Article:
FOR IMMEDIATE RELEASE
Contact: David Littlefield, TCWF
Foundation Funding Supports Eight Nonprofit Health Organizations With $35,000 Grants To Cover Chief Executives’ Paid Time Off
Los Angeles — Eight nonprofit health-sector executives are being recognized with The California Wellness Foundation (TCWF) Sabbatical Program Award at a luncheon ceremony today in Los Angeles. The leadership support program—now in its seventh year—provides eight organizations with grants of $35,000 to cover salary and other expenses during their executive directors’ sabbaticals, which last a minimum of three months.
The eight executives receiving the 2009 sabbatical award are: Kim Carter of Time for Change Foundation in San Bernardino, Lynn Dorroh of Hill Country Health and Wellness Center in Round Mountain, Betty Alvarez Ham of City Impact in Oxnard, Stuart Kandell of Stagebridge in Oakland, Debra Lynn Marsteller of Project Independence in Costa Mesa, Roy A. Martin of GraceSource in Sutter, Robin Novack McCrae of Community Human Services in Monterey, and Richard A. Veloz of South Central Family Health Center in Los Angeles. Profiles of the honorees can be accessed at www.CalWellness.org.
“Executives responsible for nonprofit health and human service organizations in California have been working under challenging conditions for a number of years, in a climate that doesn’t appear likely to markedly improve anytime soon,” said Gary L. Yates, TCWF president and CEO. “The Foundation developed the sabbatical program to prevent burnout, promote the health of these executives and provide an opportunity to strengthen these organizations. We are pleased to recognize these eight dedicated individuals with the 2009 TCWF Sabbatical Program Award.”
The program was created to support nonprofit leaders and seeks to improve the long-term effectiveness of health-focused nonprofits by providing their executives with the rest they need to continue to direct their organizations’ missions. Each organization receives $30,000 to cover its leader’s salary during the sabbatical, plus an additional $5,000 to cover expenses related to the professional development of managers and staff who will assume extra responsibilities during their leader’s absence. Each of the 2009 sabbatical honorees has served in the nonprofit sector for at least eight years, and most have worked in their current roles as lead executives of health-focused organizations for many years without a significant break.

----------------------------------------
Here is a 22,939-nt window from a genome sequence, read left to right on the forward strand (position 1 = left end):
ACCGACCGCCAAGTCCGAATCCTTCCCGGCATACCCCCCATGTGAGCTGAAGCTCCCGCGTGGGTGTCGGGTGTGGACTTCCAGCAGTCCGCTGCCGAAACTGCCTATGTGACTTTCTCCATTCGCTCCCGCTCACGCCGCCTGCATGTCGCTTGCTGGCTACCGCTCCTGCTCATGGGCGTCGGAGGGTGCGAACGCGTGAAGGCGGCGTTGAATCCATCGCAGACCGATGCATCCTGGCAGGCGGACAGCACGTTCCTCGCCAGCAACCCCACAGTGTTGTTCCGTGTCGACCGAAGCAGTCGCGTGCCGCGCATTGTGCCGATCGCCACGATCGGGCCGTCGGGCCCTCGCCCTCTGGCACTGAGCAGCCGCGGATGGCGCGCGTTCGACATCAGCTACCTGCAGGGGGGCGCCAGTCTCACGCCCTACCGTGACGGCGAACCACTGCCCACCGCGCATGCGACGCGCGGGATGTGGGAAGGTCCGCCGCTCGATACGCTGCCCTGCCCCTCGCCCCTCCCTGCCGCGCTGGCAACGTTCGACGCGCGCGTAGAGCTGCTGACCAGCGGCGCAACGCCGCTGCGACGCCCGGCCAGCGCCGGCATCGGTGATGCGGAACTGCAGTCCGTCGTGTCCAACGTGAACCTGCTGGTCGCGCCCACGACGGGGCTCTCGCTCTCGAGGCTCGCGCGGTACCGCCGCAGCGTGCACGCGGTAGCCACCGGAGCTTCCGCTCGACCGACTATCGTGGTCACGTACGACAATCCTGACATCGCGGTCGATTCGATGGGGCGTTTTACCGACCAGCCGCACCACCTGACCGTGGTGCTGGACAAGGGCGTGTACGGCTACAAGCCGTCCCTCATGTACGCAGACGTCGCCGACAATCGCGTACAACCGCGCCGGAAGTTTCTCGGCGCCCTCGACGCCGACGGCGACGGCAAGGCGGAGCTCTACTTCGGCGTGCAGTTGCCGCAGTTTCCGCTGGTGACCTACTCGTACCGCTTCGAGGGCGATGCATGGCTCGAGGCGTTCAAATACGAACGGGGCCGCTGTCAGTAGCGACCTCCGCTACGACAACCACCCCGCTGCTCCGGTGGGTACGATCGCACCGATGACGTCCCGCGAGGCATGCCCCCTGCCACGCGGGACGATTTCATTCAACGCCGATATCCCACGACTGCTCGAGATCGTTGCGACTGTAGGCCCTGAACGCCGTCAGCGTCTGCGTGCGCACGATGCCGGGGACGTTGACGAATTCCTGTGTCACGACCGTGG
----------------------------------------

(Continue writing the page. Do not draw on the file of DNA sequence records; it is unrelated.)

“A recent evaluation of TCWF’s sabbatical award demonstrated its positive impact on both the honorees and the organizations they lead,” said Sandra J. Martínez, TCWF program director. “The planned absence of an executive director gives organizations an opportunity to test systems, management teams and succession planning without going through an unexpected crisis. This experience of ‘stepping up’ to a challenge can instill new confidence, trust and appreciation.”
The California Wellness Foundation is a private, independent foundation created in 1992, with a mission to improve the health of the people of California by making grants for health promotion, wellness education and disease prevention. The Foundation has a Responsive Grantmaking Program that prioritizes eight issues for funding: diversity in the health professions, environmental health, healthy aging, mental health, teenage pregnancy prevention, violence prevention, women’s health, and work and health. It also responds to timely issues or special projects outside the funding priorities.
TCWF is one of the state’s largest foundations. Since its founding in 1992, the Foundation has awarded 5,719 grants totaling more than $719 million. Please visit TCWF’s website at www.CalWellness.org for more information.
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Note to reporters & editors: “The” in The California Wellness Foundation name is part of the Foundation’s legal name. Please do not drop or lowercase the “T.”